Women have been striving for the thigh gap for years, but those with thick thighs may have a longer life span. According to a new study by the BMJ medical journal, this is likely true.
People with thick thighs and hips have a lower mortality rate than those who carry extra weight in their bellies (1).
It’s No Longer About BMI
Obesity poses a significant health risk. It’s known by practitioners that using body mass index (BMI) to determine obesity risk may not be accurate.
This measurement, which takes into account only height and weight, does not show differences in body composition. Height and weight can also be under or overestimated by individuals. This can lead to skewed results.
To determine other risk factors for obesity, researchers have begun measuring specific areas of body fat accumulation.
This is done through waist circumference, hip circumference, thigh circumference, waist-to-hip ratio, and waist-to-thigh ratio.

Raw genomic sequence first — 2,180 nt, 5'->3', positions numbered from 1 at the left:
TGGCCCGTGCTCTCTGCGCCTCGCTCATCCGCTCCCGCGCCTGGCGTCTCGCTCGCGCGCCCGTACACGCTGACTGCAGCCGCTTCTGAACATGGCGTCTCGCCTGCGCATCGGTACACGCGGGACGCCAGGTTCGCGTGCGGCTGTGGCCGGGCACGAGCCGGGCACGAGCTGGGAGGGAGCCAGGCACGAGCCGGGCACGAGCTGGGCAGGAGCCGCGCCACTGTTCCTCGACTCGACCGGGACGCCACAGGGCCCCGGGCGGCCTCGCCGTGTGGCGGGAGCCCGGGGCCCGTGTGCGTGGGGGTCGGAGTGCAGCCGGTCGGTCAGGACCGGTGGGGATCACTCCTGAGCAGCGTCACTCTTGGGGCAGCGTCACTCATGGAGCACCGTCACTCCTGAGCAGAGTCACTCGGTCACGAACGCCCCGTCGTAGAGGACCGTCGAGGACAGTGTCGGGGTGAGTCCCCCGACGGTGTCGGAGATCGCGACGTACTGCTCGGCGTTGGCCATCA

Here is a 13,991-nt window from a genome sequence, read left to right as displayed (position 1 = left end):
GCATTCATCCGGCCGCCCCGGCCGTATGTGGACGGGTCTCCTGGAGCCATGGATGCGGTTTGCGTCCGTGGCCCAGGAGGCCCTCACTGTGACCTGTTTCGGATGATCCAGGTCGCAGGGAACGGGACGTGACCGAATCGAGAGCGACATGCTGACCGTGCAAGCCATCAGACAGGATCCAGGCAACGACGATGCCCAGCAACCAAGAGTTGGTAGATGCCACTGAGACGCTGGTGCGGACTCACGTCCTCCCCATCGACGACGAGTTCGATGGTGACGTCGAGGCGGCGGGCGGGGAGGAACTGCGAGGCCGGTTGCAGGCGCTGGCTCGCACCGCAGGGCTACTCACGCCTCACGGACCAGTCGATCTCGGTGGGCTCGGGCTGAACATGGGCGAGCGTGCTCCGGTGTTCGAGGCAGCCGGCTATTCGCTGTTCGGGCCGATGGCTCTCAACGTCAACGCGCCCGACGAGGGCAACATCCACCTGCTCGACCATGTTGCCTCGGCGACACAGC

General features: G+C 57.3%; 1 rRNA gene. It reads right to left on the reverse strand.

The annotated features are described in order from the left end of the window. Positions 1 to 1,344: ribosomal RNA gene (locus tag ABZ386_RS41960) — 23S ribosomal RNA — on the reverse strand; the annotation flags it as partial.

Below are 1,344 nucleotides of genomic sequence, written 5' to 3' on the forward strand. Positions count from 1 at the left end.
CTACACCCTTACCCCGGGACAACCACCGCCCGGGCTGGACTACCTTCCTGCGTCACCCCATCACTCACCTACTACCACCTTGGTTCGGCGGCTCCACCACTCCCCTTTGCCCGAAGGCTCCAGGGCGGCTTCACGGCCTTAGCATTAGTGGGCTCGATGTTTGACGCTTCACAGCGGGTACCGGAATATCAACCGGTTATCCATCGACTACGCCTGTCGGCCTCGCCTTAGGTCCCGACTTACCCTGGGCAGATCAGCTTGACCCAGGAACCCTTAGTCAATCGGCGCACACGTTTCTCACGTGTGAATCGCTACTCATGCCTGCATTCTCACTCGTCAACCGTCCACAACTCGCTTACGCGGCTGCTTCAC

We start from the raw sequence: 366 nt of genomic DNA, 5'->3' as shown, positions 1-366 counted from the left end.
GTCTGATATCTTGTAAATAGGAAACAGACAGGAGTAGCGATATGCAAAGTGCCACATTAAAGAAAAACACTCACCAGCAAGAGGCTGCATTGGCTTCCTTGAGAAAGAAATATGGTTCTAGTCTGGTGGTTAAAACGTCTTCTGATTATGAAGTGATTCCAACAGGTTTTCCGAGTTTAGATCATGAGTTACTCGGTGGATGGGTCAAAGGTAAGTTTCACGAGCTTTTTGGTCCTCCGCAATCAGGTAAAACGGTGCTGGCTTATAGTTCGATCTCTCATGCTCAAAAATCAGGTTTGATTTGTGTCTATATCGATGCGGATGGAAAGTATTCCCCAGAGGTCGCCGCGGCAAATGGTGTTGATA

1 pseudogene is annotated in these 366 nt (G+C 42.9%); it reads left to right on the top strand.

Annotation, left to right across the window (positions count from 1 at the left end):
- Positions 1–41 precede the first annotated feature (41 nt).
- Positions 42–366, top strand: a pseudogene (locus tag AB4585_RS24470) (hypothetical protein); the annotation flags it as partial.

The Dangers of Abdominal Fat
Extra abdominal weight, known as central obesity, can increase the risk for various chronic conditions, including cardiovascular disease. What makes central obesity so dangerous is the type of fat and the area it surrounds.
Excess abdominal fat is usually made up of visceral fat. This is a type of fat that is specific to our abdominal region. It wraps around our organs versus laying over the top of them. Because of this, it carries with it a strong metabolic risk (2, 3).
High levels of visceral fat can increase the risk of diabetes and heart disease. Visceral fat can get deposited into our bloodstream. This increases incidences of elevated triglyceride and cholesterol levels.
It also contributes to insulin resistance. Increased amounts of visceral fat are associated with a higher mortality rate. This makes it more dangerous compared to those who carry their extra weight in their lower half (3).
What Can You Do About It?
This study found that hip and thigh circumference was associated with a lower risk of all-cause mortality.
We can’t change the way we carry our weight. Many of us are predisposed to carry extra weight in our midsection.
But that doesn’t mean we are doomed to an unhealthy life. Diet and lifestyle play a large role in fat accumulation. Keeping a healthy weight through a balanced diet and regular exercise routine can reduce your risk (1).